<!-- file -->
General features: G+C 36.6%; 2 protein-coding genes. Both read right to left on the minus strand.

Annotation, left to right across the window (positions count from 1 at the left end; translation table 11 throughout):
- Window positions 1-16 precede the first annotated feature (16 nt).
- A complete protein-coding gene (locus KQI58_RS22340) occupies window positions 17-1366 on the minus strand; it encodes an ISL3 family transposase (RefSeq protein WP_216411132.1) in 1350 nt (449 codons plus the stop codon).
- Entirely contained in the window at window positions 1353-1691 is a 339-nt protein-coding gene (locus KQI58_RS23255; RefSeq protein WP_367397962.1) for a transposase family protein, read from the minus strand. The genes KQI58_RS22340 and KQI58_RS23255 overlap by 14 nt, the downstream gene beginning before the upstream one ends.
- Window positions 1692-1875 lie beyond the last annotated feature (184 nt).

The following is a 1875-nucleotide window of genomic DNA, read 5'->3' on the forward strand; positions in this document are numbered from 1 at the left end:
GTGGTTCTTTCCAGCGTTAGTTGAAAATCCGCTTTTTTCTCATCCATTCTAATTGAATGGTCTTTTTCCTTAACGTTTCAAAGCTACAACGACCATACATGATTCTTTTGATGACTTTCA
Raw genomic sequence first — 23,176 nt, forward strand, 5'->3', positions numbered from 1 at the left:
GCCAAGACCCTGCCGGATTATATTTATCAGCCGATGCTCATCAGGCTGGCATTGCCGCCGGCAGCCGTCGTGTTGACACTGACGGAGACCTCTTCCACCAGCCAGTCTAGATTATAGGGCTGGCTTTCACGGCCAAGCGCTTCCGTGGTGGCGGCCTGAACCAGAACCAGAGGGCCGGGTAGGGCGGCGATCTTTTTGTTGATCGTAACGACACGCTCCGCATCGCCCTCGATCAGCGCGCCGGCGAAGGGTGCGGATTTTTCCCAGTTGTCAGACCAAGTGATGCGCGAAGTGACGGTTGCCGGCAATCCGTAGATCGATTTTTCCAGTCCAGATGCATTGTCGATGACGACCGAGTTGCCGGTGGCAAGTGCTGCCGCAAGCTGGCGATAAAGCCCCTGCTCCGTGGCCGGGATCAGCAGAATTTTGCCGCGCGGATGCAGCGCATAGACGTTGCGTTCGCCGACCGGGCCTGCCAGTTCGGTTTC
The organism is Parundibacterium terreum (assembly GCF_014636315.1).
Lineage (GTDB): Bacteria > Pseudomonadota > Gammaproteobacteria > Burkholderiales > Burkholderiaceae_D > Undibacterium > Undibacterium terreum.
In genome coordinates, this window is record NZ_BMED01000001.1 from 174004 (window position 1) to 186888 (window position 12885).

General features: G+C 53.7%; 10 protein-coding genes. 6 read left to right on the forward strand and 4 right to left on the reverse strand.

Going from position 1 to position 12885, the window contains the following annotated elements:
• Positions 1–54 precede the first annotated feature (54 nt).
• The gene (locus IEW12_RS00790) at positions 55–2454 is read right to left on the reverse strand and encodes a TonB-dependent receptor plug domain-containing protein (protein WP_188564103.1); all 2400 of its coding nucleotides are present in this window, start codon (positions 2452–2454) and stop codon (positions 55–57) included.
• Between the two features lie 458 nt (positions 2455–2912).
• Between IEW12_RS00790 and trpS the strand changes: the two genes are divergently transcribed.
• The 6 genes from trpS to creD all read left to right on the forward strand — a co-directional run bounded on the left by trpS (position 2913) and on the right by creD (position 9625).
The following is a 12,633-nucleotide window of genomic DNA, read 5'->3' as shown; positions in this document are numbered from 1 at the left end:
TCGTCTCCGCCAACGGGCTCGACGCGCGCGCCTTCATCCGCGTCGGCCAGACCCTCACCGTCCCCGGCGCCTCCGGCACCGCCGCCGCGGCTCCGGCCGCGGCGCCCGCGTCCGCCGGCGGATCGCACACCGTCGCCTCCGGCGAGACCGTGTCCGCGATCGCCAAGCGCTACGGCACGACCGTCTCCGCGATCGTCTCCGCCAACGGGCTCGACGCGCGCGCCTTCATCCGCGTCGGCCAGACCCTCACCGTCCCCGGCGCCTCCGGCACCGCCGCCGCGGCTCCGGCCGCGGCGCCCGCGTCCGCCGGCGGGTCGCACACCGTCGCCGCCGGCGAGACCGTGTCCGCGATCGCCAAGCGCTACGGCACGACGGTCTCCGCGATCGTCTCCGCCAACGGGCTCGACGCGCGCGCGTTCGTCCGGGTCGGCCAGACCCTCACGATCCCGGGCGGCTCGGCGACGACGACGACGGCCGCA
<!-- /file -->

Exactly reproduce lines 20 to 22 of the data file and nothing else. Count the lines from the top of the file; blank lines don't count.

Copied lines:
• The 6 genes from trpS to creD all read left to right on the forward strand — a co-directional run bounded on the left by trpS (position 2913) and on the right by creD (position 9625).
The following is a 12,633-nucleotide window of genomic DNA, read 5'->3' as shown; positions in this document are numbered from 1 at the left end:
TCGTCTCCGCCAACGGGCTCGACGCGCGCGCCTTCATCCGCGTCGGCCAGACCCTCACCGTCCCCGGCGCCTCCGGCACCGCCGCCGCGGCTCCGGCCGCGGCGCCCGCGTCCGCCGGCGGATCGCACACCGTCGCCTCCGGCGAGACCGTGTCCGCGATCGCCAAGCGCTACGGCACGACCGTCTCCGCGATCGTCTCCGCCAACGGGCTCGACGCGCGCGCCTTCATCCGCGTCGGCCAGACCCTCACCGTCCCCGGCGCCTCCGGCACCGCCGCCGCGGCTCCGGCCGCGGCGCCCGCGTCCGCCGGCGGGTCGCACACCGTCGCCGCCGGCGAGACCGTGTCCGCGATCGCCAAGCGCTACGGCACGACGGTCTCCGCGATCGTCTCCGCCAACGGGCTCGACGCGCGCGCGTTCGTCCGGGTCGGCCAGACCCTCACGATCCCGGGCGGCTCGGCGACGACGACGACGGCCGCA